By Mark Wingfield
On a recent visit back to my hometown in Oklahoma, I heard about a church that has adopted the motto, “Church the Way It Used to Be.” Later, I did an Internet search for this phrase and learned, sadly, that other churches are using the same motto.
While I understand that this phrase likely refers to worship style and music choices and Bible basics, it also speaks to the yearning so many Christians have to return to the simple faith of their childhood. Or what appeared to be a simple faith in their childhood.
This yearning isn’t new. After all, the song Give Me that Old-Time Religion was written in 1873.
While on this pilgrimage to the place where I was raised from age 10 to 17, I took time to drive around town — once again — and visit the old haunts: the schools, the neighborhood, the site of the church that was so formative in my own life. Only the church isn’t there anymore. It long ago moved to a new location, and most of the former buildings I remember now have been torn down. What remains on that site is a sad sight.
And I had to acknowledge that even if those old buildings were still standing, that’s not the church where I would want to be today. The relocated church is thriving, but it has gone one direction while I have gone another. Church “the way it used to be” is a reality neither for that church or for me. It is an illusion, a moment in time that has passed but continues to influence the present.
Two things I’ve recently heard preached by my own pastor have helped me work through this nagging nostalgia. The first he spoke at a wedding, where he told the bride and groom that marriage is like watching the characters in a play. Over time, the bride and groom will change — they must change and grow — while retaining the basic commitment they made at the marriage altar. One of the fundamental rules of playwriting is that the characters cannot be the same at the end of the play as they were at the beginning.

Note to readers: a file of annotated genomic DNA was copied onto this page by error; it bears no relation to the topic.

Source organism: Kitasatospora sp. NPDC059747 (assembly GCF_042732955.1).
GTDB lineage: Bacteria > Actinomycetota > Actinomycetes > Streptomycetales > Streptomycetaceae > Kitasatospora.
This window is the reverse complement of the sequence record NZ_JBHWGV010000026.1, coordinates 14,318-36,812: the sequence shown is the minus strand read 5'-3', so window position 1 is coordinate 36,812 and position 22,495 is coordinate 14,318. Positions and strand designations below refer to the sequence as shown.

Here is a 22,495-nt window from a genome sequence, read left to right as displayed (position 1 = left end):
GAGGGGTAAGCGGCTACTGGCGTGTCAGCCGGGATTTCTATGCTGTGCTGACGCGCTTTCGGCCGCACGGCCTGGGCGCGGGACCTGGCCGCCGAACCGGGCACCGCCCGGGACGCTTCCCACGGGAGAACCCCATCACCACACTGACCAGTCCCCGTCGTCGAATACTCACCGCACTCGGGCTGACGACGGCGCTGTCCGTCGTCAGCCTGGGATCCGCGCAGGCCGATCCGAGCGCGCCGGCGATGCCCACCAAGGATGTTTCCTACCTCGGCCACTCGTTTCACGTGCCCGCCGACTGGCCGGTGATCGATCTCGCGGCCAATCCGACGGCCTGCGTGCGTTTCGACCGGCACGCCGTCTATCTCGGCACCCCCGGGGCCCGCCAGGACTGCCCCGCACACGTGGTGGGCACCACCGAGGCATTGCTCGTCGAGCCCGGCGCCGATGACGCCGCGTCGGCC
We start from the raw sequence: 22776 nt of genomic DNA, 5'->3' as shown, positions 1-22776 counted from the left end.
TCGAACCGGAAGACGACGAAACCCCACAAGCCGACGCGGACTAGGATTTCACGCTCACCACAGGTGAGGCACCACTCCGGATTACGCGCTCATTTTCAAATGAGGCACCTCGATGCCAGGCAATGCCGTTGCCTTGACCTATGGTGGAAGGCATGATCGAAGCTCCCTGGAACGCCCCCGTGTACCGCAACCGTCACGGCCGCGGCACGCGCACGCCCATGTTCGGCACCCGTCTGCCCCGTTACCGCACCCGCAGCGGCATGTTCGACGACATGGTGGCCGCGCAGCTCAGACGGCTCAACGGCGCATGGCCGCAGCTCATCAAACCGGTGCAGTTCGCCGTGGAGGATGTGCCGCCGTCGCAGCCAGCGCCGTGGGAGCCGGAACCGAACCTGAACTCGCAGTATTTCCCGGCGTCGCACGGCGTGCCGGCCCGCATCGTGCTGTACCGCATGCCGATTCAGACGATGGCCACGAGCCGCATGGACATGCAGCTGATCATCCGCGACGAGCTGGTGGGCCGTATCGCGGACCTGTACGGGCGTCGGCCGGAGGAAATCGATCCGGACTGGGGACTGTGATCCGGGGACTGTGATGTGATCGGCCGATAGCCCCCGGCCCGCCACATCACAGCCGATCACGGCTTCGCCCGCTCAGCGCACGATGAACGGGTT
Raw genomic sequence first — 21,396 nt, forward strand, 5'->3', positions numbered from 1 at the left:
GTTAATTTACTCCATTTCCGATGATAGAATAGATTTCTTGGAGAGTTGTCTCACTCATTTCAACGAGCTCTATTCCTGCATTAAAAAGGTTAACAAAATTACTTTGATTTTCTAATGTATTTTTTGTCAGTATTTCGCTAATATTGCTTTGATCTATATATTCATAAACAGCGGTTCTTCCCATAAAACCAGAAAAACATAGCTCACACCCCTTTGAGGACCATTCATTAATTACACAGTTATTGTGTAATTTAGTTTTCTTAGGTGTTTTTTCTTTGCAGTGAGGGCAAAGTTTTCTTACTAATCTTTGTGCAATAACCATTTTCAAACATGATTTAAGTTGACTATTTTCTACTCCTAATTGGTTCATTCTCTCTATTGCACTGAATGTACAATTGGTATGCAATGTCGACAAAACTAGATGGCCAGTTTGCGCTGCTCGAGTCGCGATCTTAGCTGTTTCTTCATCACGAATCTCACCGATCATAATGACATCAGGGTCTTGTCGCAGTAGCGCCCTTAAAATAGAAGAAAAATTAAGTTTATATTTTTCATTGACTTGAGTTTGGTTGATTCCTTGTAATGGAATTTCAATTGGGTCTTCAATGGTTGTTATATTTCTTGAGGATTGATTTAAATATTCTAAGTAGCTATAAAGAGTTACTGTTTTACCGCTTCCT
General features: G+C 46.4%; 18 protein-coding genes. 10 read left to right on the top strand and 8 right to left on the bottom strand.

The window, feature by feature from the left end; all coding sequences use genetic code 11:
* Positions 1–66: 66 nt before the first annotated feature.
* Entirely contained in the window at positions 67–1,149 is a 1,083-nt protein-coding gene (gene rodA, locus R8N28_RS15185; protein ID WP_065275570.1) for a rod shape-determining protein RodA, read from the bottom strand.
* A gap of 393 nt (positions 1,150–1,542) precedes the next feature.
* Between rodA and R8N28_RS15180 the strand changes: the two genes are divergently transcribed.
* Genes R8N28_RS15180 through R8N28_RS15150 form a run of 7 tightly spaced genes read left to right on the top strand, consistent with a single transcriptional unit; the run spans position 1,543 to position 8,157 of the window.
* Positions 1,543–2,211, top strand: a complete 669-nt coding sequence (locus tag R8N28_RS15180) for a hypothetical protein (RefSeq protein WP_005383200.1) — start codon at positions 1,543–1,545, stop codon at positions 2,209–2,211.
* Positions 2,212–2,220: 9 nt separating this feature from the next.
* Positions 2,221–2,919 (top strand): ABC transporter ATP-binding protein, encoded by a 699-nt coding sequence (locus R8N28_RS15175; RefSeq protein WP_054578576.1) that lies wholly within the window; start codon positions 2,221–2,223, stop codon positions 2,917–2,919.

And then there was a recent Sunday morning sermon where the pastor reminded us that the way forward is not backward. Sounds simple enough, right? But how often do we find ourselves longing to “restore” the church to the way we once knew it? And even if we could, would we fit in there today? The way forward is forward. Time marches on, and we, the characters in God’s universal drama, will not end the story where we began it.
In the book of Revelation, Jesus declares, “Behold, I am making all things new.” Remember that Jesus failed to “restore the kingdom” to Israel in the ways his disciples had hoped. They wanted someone to move them back to the glory days. Jesus was intent on moving them forward to a glory they had not known.
We may fear the future because it is not the past. But on reflection, we may see that the past no longer can hold us.